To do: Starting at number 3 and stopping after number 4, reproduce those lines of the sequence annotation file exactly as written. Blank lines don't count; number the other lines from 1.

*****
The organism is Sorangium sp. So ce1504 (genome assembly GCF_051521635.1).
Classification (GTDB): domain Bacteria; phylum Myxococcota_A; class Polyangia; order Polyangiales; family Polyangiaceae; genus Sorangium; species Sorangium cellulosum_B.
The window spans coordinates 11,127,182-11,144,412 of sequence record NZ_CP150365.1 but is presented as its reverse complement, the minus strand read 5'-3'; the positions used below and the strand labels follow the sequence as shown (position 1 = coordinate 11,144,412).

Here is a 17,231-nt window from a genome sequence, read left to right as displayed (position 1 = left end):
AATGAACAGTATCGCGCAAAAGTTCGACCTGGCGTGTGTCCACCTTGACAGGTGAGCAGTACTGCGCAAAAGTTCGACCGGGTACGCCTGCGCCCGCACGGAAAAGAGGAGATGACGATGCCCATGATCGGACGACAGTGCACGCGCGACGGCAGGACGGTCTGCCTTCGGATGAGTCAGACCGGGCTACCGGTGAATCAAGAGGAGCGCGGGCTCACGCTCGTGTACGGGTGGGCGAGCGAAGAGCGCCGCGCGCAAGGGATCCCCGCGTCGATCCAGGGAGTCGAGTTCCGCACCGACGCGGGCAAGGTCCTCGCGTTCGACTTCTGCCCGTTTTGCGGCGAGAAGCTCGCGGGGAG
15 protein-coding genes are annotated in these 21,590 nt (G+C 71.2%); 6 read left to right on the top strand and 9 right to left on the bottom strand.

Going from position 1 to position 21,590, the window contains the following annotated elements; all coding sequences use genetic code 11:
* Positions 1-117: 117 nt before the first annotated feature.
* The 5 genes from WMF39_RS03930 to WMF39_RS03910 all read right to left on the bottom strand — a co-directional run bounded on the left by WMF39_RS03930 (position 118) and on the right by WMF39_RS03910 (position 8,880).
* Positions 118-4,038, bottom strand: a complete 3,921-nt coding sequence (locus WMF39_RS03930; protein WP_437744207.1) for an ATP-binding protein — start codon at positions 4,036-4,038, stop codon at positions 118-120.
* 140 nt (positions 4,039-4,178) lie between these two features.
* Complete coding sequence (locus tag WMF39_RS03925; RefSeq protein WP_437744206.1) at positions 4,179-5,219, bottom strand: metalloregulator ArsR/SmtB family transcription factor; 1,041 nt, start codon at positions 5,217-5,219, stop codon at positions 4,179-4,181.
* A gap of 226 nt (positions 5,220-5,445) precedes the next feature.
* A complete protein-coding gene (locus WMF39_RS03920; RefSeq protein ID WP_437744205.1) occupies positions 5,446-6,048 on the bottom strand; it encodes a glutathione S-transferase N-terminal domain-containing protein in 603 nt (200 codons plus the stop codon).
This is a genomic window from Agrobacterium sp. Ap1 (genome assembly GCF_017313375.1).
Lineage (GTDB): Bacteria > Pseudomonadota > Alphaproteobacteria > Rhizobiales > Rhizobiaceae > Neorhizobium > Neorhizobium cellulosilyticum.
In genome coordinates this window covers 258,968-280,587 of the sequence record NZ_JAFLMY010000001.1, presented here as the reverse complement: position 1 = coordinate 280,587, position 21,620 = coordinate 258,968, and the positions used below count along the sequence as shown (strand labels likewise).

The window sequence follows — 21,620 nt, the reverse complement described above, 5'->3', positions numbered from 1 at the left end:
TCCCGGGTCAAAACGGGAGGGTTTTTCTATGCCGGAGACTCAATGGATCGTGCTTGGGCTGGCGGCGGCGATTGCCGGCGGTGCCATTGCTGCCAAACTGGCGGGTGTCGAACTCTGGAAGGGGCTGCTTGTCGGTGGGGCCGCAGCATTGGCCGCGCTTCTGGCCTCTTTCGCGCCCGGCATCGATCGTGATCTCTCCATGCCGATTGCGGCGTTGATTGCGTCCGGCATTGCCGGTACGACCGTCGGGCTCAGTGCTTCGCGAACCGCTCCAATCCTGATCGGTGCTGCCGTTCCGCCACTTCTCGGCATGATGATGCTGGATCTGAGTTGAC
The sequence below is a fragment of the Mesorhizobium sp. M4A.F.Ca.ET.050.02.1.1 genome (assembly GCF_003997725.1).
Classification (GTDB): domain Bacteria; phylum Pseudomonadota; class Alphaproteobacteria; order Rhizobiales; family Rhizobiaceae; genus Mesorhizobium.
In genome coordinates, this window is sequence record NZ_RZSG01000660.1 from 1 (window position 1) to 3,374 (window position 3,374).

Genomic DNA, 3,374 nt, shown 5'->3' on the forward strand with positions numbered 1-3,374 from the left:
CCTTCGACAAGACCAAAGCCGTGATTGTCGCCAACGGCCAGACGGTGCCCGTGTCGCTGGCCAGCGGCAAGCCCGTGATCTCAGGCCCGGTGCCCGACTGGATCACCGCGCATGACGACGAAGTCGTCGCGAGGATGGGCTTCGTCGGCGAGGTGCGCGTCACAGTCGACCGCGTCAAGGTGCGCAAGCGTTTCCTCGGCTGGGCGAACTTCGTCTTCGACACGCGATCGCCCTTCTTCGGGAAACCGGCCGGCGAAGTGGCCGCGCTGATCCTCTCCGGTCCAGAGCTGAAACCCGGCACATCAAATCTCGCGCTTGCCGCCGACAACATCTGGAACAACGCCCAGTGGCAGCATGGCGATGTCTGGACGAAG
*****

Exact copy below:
The window spans coordinates 11,127,182-11,144,412 of sequence record NZ_CP150365.1 but is presented as its reverse complement, the minus strand read 5'-3'; the positions used below and the strand labels follow the sequence as shown (position 1 = coordinate 11,144,412).

Here is a 17,231-nt window from a genome sequence, read left to right as displayed (position 1 = left end):